What’s the Sales Tax on Cars in New York?
How much is the sales tax on cars in New York?
The Empire State tops the states of the USA when it comes to levying income and property tax. With respect to sales tax, the picture is relatively better as NYS imposes 4% sales tax, which is below national average 5.95%.
But that doesn’t mean while purchasing a new or used car you need to pay the price of the car and this sales tax on cars in New York only. In addition to this state tax rate, cities and counties also levy taxes which add up to increase the original sales tax rate manifold. This is called local sales tax and unfortunately, NY is among the 5 states, which impose the highest rate of local tax.
Local tax rate in NYS is 4.48%. In short, to enjoy driving your newly bought car, be prepare to pay 8.48% (= 4+4.48) sales tax on cars in New York. So, if you are buying, say, a $50,000 worth car, you must be prepared to pay $50,000 x 8.48%= $4240 as sales tax on cars in New York.
The problem is that this 4.48% local tax is an average. Different counties levy different rates which makes it difficult to calculate how much it would cost you actually. Once you enter your zip code, this tool of Department of Finance and Taxation will help you to determine your combined sales tax on cars in New York. Then just multiply the rate with the sale value of your car and you will get the amount. Remember, if your dealer offers any discount on the price of the car that is not included in the tax calculation. Sales tax on cars in New York is calculated depending upon the price of the car without discount.
Why is the sales tax on cars in New York that high?
You must be annoyed that you have to pay such a big amount of money just for tax purpose, while car owners in other states (Alaska, New Hampshire etc.) are going free. The reason behind this is more political than anything else. The state government explains this high sales tax on cars in New York and on any commodity you purchase here, by means of revenue requirement. Different states have different requirements and they levy taxes accordingly. It is said that people of NYS prefer to pay high taxes rather to suffer from poor infrastructure.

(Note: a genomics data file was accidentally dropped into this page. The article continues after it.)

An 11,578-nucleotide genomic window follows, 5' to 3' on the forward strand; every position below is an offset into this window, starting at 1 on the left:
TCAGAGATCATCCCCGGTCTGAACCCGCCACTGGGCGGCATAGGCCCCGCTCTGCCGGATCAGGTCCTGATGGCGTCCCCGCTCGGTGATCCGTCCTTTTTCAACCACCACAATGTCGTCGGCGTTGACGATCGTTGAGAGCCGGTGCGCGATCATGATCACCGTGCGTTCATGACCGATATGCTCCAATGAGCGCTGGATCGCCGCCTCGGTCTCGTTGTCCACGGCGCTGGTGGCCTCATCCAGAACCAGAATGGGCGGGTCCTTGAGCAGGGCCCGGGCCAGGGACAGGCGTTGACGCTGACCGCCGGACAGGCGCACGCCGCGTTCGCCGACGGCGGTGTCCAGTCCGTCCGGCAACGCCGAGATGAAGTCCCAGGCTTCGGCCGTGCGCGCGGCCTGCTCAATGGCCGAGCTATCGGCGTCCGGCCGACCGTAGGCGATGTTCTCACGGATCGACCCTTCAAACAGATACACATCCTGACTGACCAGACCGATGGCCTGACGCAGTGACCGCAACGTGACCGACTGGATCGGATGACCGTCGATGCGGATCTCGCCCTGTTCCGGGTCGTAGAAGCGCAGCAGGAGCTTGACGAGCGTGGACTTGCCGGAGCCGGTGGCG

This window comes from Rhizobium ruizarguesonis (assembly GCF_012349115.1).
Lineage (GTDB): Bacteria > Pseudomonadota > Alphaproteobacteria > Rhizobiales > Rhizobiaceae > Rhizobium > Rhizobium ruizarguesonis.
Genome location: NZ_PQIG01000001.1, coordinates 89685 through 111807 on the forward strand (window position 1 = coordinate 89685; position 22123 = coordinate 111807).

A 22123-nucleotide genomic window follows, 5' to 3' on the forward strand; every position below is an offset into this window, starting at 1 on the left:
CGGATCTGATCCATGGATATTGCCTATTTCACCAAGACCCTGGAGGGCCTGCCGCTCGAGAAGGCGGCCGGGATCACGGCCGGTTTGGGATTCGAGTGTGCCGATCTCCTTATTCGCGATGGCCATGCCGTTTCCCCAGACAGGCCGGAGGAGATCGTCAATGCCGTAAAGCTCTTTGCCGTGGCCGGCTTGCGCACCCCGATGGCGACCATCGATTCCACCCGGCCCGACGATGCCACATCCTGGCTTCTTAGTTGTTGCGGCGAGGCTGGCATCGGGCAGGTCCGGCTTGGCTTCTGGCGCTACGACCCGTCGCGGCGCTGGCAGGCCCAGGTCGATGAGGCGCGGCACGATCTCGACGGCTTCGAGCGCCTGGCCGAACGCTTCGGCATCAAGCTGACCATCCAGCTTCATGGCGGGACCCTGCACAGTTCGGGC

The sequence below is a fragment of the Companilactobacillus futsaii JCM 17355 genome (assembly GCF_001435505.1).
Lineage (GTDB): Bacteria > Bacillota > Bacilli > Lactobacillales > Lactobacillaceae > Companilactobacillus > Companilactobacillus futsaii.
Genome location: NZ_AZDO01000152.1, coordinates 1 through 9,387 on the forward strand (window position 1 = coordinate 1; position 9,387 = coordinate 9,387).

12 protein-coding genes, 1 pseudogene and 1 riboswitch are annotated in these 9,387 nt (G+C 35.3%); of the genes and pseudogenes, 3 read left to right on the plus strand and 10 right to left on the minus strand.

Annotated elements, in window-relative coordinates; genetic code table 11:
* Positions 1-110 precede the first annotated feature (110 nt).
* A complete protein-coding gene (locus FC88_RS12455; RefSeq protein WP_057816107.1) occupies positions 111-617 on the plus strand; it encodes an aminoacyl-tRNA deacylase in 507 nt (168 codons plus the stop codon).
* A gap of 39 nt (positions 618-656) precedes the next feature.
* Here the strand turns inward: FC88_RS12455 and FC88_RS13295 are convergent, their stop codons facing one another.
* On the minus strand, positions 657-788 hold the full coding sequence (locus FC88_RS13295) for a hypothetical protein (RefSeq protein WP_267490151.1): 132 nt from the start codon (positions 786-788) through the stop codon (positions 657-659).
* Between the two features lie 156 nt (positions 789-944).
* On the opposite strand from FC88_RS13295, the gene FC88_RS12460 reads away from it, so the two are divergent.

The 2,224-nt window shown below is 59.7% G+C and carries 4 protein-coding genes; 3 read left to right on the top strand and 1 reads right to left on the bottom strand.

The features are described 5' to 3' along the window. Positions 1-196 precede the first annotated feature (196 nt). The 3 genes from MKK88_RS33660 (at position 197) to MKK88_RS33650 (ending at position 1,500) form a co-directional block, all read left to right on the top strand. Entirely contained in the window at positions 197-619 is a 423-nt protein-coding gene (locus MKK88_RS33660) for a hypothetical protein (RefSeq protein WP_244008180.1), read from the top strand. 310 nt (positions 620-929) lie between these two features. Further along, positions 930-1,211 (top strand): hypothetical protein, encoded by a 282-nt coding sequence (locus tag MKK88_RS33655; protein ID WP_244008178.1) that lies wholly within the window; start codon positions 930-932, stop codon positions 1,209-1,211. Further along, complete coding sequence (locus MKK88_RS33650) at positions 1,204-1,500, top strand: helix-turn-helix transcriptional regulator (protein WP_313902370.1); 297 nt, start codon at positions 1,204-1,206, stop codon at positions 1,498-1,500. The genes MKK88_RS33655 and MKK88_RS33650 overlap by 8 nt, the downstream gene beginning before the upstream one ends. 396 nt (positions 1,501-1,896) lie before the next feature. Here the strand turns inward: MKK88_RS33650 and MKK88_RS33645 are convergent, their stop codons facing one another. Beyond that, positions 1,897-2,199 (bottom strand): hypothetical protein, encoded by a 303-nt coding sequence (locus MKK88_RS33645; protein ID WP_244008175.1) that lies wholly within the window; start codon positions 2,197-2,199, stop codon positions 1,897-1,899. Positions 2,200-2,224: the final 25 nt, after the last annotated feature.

Other reasons to support high sales tax in NYS are
- Relatively higher paying standard of the state, particularly of the Upstate NY
- Huge expenditure for removing snow
- Cost of maintenance of roads after winter
- Burden to support senior citizens and veterans etc.
- Deficit in State budget
Who doesn’t know that Democratic politicians are known for tax and spend policy? This explains quite well why tax burden is in general high in NYS.
How to avoid paying sales tax on cars in New York
By now, you must have decided to buy your next car in another state which has low sales tax on vehicles. Let me tell you my friend there is no go. Being a NY resident, there is no way you can avoid sales tax on cars in New York. The Department of Motor Vehicle (DMV) has the anticipation that people are likely to buy cars from states with low tax rates to save some money. That’s why they haven’t kept the option open.
They have made the rule such that you need to pay taxes when you register a newly bought car and not when you actually buy a new car. Staying in NYS, if you plan to buy a new or used car in New Hampshire, where there is no sales tax, this doesn’t make any difference. You have to pay the tax when you will return back to NYS with the car and try to register it in NYS. No matter in which corner of the world you buy a vehicle, when you register it in NYS, you have to pay NYS taxes. The only way you can skip paying this tax is to register it in a low or no sales tax state; but for that you need to reside there.
Additionally, there are other complications. An out of state purchased vehicle needs to conform to the emission standard of NYS in order to get registration in NYS. If your vehicle doesn’t fulfill the requirements, you are obliged to pay extra for modifications. More over, an out of state purchased car needs to go through Vehicle Identification Number verification, which costs extra money.
The moral of the story: Don’t try to be tricky with DMV; better pay the sales tax on cars in New York.